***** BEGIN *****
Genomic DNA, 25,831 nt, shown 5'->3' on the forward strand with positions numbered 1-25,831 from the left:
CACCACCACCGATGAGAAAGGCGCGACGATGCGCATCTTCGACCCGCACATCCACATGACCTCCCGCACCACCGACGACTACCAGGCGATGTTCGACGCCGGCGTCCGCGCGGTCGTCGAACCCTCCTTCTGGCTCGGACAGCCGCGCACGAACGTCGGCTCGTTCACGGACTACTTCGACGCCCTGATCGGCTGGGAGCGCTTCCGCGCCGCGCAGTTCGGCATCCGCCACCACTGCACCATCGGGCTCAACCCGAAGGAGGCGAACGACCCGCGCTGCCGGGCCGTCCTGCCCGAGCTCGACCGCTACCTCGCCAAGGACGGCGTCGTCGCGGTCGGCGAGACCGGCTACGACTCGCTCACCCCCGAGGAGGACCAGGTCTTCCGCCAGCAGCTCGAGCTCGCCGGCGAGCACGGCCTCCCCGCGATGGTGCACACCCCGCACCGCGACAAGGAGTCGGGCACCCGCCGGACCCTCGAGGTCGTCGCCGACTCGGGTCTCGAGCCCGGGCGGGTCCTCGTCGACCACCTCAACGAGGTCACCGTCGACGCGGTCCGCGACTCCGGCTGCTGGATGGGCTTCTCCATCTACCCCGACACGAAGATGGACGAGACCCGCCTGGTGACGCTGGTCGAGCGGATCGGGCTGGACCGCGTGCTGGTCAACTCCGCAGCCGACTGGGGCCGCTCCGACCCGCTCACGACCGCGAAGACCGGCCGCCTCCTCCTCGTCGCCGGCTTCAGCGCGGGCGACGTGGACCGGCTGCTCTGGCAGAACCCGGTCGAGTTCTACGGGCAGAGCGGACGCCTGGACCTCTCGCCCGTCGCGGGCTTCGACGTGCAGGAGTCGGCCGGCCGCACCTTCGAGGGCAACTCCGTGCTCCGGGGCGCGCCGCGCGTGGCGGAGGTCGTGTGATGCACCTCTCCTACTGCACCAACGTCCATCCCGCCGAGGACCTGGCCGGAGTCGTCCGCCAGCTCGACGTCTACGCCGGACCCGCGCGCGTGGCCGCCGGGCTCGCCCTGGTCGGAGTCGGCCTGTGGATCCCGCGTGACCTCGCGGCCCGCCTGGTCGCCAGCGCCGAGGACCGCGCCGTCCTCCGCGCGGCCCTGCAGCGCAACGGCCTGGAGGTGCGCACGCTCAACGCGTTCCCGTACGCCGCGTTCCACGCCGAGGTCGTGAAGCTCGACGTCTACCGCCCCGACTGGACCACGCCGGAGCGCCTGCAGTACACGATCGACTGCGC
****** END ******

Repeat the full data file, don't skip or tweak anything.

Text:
Genomic DNA, 25,831 nt, shown 5'->3' on the forward strand with positions numbered 1-25,831 from the left:
CACCACCACCGATGAGAAAGGCGCGACGATGCGCATCTTCGACCCGCACATCCACATGACCTCCCGCACCACCGACGACTACCAGGCGATGTTCGACGCCGGCGTCCGCGCGGTCGTCGAACCCTCCTTCTGGCTCGGACAGCCGCGCACGAACGTCGGCTCGTTCACGGACTACTTCGACGCCCTGATCGGCTGGGAGCGCTTCCGCGCCGCGCAGTTCGGCATCCGCCACCACTGCACCATCGGGCTCAACCCGAAGGAGGCGAACGACCCGCGCTGCCGGGCCGTCCTGCCCGAGCTCGACCGCTACCTCGCCAAGGACGGCGTCGTCGCGGTCGGCGAGACCGGCTACGACTCGCTCACCCCCGAGGAGGACCAGGTCTTCCGCCAGCAGCTCGAGCTCGCCGGCGAGCACGGCCTCCCCGCGATGGTGCACACCCCGCACCGCGACAAGGAGTCGGGCACCCGCCGGACCCTCGAGGTCGTCGCCGACTCGGGTCTCGAGCCCGGGCGGGTCCTCGTCGACCACCTCAACGAGGTCACCGTCGACGCGGTCCGCGACTCCGGCTGCTGGATGGGCTTCTCCATCTACCCCGACACGAAGATGGACGAGACCCGCCTGGTGACGCTGGTCGAGCGGATCGGGCTGGACCGCGTGCTGGTCAACTCCGCAGCCGACTGGGGCCGCTCCGACCCGCTCACGACCGCGAAGACCGGCCGCCTCCTCCTCGTCGCCGGCTTCAGCGCGGGCGACGTGGACCGGCTGCTCTGGCAGAACCCGGTCGAGTTCTACGGGCAGAGCGGACGCCTGGACCTCTCGCCCGTCGCGGGCTTCGACGTGCAGGAGTCGGCCGGCCGCACCTTCGAGGGCAACTCCGTGCTCCGGGGCGCGCCGCGCGTGGCGGAGGTCGTGTGATGCACCTCTCCTACTGCACCAACGTCCATCCCGCCGAGGACCTGGCCGGAGTCGTCCGCCAGCTCGACGTCTACGCCGGACCCGCGCGCGTGGCCGCCGGGCTCGCCCTGGTCGGAGTCGGCCTGTGGATCCCGCGTGACCTCGCGGCCCGCCTGGTCGCCAGCGCCGAGGACCGCGCCGTCCTCCGCGCGGCCCTGCAGCGCAACGGCCTGGAGGTGCGCACGCTCAACGCGTTCCCGTACGCCGCGTTCCACGCCGAGGTCGTGAAGCTCGACGTCTACCGCCCCGACTGGACCACGCCGGAGCGCCTGCAGTACACGATCGACTGCGC